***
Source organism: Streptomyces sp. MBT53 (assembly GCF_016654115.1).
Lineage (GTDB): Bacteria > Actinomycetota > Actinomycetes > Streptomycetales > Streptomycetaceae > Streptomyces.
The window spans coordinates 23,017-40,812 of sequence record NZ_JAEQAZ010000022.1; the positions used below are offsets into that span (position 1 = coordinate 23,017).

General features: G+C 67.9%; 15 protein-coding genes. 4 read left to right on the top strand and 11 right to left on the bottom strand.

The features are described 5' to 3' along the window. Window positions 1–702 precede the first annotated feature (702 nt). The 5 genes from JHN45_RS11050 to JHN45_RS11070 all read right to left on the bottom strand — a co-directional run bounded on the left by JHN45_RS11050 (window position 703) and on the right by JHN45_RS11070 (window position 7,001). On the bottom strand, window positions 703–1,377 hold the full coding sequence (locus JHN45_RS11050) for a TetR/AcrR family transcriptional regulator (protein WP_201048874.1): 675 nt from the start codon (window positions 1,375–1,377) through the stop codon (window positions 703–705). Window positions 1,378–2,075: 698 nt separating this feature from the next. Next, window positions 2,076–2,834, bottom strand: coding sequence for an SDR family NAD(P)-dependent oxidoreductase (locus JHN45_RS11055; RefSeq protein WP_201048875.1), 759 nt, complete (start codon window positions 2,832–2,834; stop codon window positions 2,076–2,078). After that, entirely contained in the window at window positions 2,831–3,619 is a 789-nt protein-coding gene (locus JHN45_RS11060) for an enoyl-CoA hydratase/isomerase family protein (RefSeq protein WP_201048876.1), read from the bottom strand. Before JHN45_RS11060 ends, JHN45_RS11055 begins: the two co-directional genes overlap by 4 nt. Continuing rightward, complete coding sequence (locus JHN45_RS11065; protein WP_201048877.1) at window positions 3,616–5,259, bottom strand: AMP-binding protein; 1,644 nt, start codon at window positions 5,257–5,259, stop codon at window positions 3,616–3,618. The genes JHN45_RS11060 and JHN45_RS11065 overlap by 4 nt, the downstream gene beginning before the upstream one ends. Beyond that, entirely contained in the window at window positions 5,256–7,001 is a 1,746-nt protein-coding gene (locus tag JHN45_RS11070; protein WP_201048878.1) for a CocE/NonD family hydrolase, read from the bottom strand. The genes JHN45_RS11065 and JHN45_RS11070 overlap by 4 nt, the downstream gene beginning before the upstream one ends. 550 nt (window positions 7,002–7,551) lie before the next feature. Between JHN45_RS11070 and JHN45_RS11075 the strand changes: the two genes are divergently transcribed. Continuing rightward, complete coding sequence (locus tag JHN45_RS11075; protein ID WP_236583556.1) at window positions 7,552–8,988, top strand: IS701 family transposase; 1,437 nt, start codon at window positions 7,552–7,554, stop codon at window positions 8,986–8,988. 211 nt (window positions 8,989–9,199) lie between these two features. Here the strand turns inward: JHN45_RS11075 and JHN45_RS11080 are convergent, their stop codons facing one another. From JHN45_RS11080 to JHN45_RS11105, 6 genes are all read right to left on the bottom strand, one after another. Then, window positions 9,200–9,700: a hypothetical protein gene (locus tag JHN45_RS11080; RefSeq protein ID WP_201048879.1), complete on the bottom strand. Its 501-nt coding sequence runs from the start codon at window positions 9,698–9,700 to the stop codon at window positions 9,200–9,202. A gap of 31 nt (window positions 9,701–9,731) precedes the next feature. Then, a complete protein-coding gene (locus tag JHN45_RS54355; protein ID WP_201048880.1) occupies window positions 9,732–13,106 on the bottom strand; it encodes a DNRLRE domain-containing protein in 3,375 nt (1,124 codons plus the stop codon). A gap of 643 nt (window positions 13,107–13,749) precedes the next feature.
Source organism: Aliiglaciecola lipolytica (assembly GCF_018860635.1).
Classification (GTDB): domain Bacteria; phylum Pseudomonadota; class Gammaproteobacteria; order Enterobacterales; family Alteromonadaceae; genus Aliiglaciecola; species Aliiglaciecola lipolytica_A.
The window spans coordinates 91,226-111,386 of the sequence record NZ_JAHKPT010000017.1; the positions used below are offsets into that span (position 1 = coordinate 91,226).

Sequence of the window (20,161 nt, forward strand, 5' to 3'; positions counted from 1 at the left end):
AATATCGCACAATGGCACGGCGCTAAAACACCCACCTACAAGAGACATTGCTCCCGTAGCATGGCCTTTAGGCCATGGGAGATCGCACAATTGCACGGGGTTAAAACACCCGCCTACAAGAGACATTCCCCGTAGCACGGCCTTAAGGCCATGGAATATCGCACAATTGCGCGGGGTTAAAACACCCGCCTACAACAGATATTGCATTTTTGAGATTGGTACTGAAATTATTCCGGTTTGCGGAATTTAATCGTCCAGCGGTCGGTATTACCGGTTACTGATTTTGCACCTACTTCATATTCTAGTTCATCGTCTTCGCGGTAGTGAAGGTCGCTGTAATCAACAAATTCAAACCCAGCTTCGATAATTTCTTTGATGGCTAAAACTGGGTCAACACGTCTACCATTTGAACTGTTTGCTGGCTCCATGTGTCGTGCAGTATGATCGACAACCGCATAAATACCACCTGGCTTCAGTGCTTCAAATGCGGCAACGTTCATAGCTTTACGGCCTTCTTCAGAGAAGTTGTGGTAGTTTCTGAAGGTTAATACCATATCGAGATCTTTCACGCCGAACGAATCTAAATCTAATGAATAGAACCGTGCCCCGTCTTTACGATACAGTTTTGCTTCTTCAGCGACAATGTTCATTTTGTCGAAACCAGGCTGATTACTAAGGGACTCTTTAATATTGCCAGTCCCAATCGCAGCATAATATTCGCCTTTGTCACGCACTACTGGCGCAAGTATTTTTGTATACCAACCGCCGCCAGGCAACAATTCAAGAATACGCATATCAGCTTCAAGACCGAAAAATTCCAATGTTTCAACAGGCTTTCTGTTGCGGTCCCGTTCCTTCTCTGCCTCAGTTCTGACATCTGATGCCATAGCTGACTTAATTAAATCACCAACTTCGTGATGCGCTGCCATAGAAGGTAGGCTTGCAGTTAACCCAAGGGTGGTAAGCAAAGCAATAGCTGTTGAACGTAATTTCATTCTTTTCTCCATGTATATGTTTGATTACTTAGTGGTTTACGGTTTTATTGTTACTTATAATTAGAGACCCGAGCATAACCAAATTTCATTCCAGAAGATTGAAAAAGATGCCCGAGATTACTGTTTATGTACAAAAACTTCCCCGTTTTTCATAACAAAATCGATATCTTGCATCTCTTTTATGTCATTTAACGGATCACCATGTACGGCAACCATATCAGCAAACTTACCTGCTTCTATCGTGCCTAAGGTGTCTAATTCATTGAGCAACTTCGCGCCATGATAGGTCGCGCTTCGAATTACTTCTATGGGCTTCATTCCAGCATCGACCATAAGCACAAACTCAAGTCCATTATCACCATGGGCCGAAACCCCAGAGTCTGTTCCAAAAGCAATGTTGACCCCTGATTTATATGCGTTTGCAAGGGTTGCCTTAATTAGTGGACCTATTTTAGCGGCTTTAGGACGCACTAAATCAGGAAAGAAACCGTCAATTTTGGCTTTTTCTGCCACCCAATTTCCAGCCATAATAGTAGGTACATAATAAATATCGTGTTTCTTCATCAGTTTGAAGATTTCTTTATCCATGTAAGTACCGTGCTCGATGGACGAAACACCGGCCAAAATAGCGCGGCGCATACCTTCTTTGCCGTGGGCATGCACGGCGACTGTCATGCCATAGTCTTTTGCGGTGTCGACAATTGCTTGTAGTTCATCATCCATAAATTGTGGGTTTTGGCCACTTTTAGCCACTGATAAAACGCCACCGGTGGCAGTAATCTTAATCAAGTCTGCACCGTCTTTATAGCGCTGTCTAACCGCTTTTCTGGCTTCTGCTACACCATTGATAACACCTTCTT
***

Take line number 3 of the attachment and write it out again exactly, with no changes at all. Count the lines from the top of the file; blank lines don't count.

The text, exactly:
The window spans coordinates 23,017-40,812 of sequence record NZ_JAEQAZ010000022.1; the positions used below are offsets into that span (position 1 = coordinate 23,017).